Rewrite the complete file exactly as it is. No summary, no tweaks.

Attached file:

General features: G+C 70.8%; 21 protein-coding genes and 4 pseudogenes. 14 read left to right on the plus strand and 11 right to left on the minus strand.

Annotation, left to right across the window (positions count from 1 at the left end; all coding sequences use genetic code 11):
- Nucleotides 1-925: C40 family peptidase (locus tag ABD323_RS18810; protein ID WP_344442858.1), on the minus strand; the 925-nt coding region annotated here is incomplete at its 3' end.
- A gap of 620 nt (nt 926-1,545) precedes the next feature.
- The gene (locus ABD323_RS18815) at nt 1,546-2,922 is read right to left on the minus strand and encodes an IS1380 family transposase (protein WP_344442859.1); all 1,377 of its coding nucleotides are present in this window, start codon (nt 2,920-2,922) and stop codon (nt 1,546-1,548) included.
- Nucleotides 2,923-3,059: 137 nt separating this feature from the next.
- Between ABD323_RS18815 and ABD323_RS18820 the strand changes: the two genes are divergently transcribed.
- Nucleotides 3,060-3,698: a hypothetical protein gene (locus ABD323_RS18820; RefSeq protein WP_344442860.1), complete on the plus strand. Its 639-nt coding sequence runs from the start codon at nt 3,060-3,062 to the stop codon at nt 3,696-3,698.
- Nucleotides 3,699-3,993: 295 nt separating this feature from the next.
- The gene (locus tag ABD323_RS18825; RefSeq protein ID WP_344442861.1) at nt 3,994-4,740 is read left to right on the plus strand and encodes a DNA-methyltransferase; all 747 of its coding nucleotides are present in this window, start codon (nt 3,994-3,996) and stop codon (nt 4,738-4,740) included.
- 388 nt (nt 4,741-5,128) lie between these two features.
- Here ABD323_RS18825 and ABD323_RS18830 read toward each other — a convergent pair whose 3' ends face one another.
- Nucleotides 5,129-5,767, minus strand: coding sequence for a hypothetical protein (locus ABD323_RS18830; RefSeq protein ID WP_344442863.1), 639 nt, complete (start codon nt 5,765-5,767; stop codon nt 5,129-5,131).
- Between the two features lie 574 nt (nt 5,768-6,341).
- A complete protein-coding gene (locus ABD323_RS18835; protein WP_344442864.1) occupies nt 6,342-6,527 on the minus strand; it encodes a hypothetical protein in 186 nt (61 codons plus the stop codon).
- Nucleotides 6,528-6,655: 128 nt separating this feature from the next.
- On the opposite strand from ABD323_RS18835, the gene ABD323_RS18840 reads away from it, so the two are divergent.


General features: G+C 70.8%; 21 protein-coding genes and 4 pseudogenes. 14 read left to right on the plus strand and 11 right to left on the minus strand.

Annotation, left to right across the window (positions count from 1 at the left end; all coding sequences use genetic code 11):
- Nucleotides 1-925: C40 family peptidase (locus tag ABD323_RS18810; protein ID WP_344442858.1), on the minus strand; the 925-nt coding region annotated here is incomplete at its 3' end.
- A gap of 620 nt (nt 926-1,545) precedes the next feature.
- The gene (locus ABD323_RS18815) at nt 1,546-2,922 is read right to left on the minus strand and encodes an IS1380 family transposase (protein WP_344442859.1); all 1,377 of its coding nucleotides are present in this window, start codon (nt 2,920-2,922) and stop codon (nt 1,546-1,548) included.
- Nucleotides 2,923-3,059: 137 nt separating this feature from the next.
- Between ABD323_RS18815 and ABD323_RS18820 the strand changes: the two genes are divergently transcribed.
- Nucleotides 3,060-3,698: a hypothetical protein gene (locus ABD323_RS18820; RefSeq protein WP_344442860.1), complete on the plus strand. Its 639-nt coding sequence runs from the start codon at nt 3,060-3,062 to the stop codon at nt 3,696-3,698.
- Nucleotides 3,699-3,993: 295 nt separating this feature from the next.
- The gene (locus tag ABD323_RS18825; RefSeq protein ID WP_344442861.1) at nt 3,994-4,740 is read left to right on the plus strand and encodes a DNA-methyltransferase; all 747 of its coding nucleotides are present in this window, start codon (nt 3,994-3,996) and stop codon (nt 4,738-4,740) included.
- 388 nt (nt 4,741-5,128) lie between these two features.
- Here ABD323_RS18825 and ABD323_RS18830 read toward each other — a convergent pair whose 3' ends face one another.
- Nucleotides 5,129-5,767, minus strand: coding sequence for a hypothetical protein (locus ABD323_RS18830; RefSeq protein ID WP_344442863.1), 639 nt, complete (start codon nt 5,765-5,767; stop codon nt 5,129-5,131).
- Between the two features lie 574 nt (nt 5,768-6,341).
- A complete protein-coding gene (locus ABD323_RS18835; protein WP_344442864.1) occupies nt 6,342-6,527 on the minus strand; it encodes a hypothetical protein in 186 nt (61 codons plus the stop codon).
- Nucleotides 6,528-6,655: 128 nt separating this feature from the next.
- On the opposite strand from ABD323_RS18835, the gene ABD323_RS18840 reads away from it, so the two are divergent.